Corporate engagement in natural disaster response has grown significantly in both scale and diversity during the last decade. Today, it is a central component of the international response machinery. Since the 2004 Indian Ocean tsunami, large multinational corporations have become increasingly involved in on-the-ground response efforts, forming partnerships with traditional actors and with each other to enhance operating systems and to develop more rigorous strategic thinking in preparation for disaster assistance. The reasons for the rise in corporate action are multifold but generally stem from an expanded understanding of the roles and responsibilities of business in a fully globalized society. Moving beyond customary standards of corporate social responsibility, in the twenty-first century corporations have embraced an expanded agenda of global citizenship, which is perceived to be at the heart of strong corporate culture, brand reputation, and employee loyalty.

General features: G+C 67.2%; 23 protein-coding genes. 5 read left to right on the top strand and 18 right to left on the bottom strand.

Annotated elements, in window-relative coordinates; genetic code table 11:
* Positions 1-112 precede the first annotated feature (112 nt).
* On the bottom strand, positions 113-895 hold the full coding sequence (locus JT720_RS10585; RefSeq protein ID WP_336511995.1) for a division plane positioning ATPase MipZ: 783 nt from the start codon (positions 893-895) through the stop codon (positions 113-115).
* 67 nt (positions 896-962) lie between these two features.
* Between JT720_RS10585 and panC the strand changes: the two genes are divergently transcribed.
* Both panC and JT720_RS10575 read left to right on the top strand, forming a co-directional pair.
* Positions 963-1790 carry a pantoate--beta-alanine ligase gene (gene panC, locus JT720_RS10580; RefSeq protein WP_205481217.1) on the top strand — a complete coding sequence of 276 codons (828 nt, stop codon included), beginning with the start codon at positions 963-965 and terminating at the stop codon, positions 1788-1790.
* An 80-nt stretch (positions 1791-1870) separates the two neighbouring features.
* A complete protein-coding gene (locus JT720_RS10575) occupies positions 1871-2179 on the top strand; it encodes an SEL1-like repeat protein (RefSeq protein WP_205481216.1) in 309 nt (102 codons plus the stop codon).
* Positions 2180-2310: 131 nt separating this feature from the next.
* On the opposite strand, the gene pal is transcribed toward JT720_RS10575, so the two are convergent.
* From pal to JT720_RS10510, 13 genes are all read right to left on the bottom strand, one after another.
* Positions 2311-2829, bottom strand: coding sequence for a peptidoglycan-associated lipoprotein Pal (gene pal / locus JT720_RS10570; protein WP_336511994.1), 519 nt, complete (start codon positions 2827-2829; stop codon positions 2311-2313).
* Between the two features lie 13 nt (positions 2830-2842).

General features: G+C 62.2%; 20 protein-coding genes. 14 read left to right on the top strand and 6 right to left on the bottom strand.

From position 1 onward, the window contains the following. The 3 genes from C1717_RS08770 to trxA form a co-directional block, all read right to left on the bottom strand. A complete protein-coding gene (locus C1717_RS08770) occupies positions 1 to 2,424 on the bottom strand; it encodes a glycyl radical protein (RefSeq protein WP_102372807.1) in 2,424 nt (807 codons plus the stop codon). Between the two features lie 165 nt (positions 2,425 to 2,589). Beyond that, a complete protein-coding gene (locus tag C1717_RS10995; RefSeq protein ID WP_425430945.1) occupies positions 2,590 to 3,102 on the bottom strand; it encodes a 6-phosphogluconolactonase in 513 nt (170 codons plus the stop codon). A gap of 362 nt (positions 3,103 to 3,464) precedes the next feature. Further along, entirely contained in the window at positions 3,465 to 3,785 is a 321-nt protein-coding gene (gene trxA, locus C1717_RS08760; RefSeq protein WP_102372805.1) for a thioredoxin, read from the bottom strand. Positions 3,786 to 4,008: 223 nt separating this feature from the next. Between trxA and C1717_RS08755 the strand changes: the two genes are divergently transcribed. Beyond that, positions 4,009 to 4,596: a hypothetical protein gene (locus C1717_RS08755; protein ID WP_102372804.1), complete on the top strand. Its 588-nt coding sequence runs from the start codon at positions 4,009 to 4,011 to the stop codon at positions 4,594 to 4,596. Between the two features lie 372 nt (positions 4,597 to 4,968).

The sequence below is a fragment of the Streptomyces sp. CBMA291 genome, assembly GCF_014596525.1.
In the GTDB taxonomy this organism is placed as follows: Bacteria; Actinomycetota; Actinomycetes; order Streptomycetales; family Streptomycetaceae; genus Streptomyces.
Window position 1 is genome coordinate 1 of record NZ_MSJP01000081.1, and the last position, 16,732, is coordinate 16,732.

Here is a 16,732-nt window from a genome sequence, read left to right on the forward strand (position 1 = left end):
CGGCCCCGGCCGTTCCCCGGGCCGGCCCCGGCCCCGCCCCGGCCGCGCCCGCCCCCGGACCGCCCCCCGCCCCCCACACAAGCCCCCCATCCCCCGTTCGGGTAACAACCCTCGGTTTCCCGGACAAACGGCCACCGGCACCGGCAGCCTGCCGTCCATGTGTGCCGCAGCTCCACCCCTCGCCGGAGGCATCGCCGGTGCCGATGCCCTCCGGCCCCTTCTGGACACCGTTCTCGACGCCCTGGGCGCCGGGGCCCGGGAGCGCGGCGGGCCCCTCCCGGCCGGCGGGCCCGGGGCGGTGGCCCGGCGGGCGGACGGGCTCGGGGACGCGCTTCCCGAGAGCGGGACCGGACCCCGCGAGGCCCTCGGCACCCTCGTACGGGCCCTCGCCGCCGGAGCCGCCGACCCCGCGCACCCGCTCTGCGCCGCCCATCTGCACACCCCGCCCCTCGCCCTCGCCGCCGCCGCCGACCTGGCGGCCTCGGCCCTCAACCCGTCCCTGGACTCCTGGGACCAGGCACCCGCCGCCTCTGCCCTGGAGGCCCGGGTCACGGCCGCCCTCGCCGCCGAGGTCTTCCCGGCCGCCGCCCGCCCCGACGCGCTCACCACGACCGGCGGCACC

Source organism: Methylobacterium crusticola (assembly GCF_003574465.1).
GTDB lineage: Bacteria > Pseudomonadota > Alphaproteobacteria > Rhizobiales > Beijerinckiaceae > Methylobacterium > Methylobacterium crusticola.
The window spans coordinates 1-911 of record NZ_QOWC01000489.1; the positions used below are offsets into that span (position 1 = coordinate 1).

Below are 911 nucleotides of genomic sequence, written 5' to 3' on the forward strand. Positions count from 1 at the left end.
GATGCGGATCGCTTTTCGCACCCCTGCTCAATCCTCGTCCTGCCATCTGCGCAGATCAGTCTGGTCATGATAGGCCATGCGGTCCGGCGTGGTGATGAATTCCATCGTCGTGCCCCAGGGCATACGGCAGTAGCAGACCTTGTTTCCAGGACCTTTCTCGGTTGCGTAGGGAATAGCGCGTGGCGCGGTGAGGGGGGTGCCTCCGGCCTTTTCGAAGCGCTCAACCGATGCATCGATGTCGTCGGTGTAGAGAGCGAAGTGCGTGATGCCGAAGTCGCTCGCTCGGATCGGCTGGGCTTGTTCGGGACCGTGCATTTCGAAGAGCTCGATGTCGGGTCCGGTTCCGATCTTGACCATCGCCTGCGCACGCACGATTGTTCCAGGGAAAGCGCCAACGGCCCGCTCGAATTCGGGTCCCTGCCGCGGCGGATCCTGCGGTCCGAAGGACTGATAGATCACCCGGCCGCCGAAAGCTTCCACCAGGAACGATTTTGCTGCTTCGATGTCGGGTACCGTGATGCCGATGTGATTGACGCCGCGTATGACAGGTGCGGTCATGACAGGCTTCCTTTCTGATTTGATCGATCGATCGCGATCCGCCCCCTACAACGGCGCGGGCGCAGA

This report addresses the following issues: (1) ongoing efforts to better match corporate supply with humanitarian demands through common convening platforms; (2) the important role of the U.S. government in guiding corporate engagement; (3) the need to transfer corporate skill sets to humanitarian partners through focused staff exchange programs; (4) the case for greater corporate action in the areas of disaster risk reduction and recovery as a means to strengthen consumer markets and product supply chains; and finally, (5) the imperative to localize corporate engagement to the greatest extent possible.
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